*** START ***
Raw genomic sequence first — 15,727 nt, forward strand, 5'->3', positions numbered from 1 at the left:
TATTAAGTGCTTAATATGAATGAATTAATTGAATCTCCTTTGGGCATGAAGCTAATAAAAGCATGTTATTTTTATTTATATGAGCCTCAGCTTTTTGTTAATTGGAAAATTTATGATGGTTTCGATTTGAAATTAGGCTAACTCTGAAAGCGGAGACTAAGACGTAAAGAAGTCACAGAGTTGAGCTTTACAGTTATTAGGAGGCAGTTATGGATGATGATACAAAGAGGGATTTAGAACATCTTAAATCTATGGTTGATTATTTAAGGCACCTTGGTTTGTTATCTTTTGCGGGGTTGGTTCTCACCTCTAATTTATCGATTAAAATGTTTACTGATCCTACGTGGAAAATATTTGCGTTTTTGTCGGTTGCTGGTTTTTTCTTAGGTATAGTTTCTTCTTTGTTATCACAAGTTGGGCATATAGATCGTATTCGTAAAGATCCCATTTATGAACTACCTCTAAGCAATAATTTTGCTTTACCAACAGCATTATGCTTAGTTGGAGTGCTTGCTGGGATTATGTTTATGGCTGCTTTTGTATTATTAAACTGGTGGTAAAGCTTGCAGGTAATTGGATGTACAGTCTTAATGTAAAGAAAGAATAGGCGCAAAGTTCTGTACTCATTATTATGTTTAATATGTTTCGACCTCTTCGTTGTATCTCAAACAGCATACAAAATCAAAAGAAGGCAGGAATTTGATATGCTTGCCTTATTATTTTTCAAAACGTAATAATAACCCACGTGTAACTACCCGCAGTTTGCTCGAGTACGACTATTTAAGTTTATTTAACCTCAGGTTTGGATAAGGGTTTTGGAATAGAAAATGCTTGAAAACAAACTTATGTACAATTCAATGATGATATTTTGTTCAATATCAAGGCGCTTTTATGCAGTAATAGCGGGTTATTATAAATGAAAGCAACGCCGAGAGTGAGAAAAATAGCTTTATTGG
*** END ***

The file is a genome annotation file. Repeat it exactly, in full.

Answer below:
Raw genomic sequence first — 15,727 nt, forward strand, 5'->3', positions numbered from 1 at the left:
TATTAAGTGCTTAATATGAATGAATTAATTGAATCTCCTTTGGGCATGAAGCTAATAAAAGCATGTTATTTTTATTTATATGAGCCTCAGCTTTTTGTTAATTGGAAAATTTATGATGGTTTCGATTTGAAATTAGGCTAACTCTGAAAGCGGAGACTAAGACGTAAAGAAGTCACAGAGTTGAGCTTTACAGTTATTAGGAGGCAGTTATGGATGATGATACAAAGAGGGATTTAGAACATCTTAAATCTATGGTTGATTATTTAAGGCACCTTGGTTTGTTATCTTTTGCGGGGTTGGTTCTCACCTCTAATTTATCGATTAAAATGTTTACTGATCCTACGTGGAAAATATTTGCGTTTTTGTCGGTTGCTGGTTTTTTCTTAGGTATAGTTTCTTCTTTGTTATCACAAGTTGGGCATATAGATCGTATTCGTAAAGATCCCATTTATGAACTACCTCTAAGCAATAATTTTGCTTTACCAACAGCATTATGCTTAGTTGGAGTGCTTGCTGGGATTATGTTTATGGCTGCTTTTGTATTATTAAACTGGTGGTAAAGCTTGCAGGTAATTGGATGTACAGTCTTAATGTAAAGAAAGAATAGGCGCAAAGTTCTGTACTCATTATTATGTTTAATATGTTTCGACCTCTTCGTTGTATCTCAAACAGCATACAAAATCAAAAGAAGGCAGGAATTTGATATGCTTGCCTTATTATTTTTCAAAACGTAATAATAACCCACGTGTAACTACCCGCAGTTTGCTCGAGTACGACTATTTAAGTTTATTTAACCTCAGGTTTGGATAAGGGTTTTGGAATAGAAAATGCTTGAAAACAAACTTATGTACAATTCAATGATGATATTTTGTTCAATATCAAGGCGCTTTTATGCAGTAATAGCGGGTTATTATAAATGAAAGCAACGCCGAGAGTGAGAAAAATAGCTTTATTGG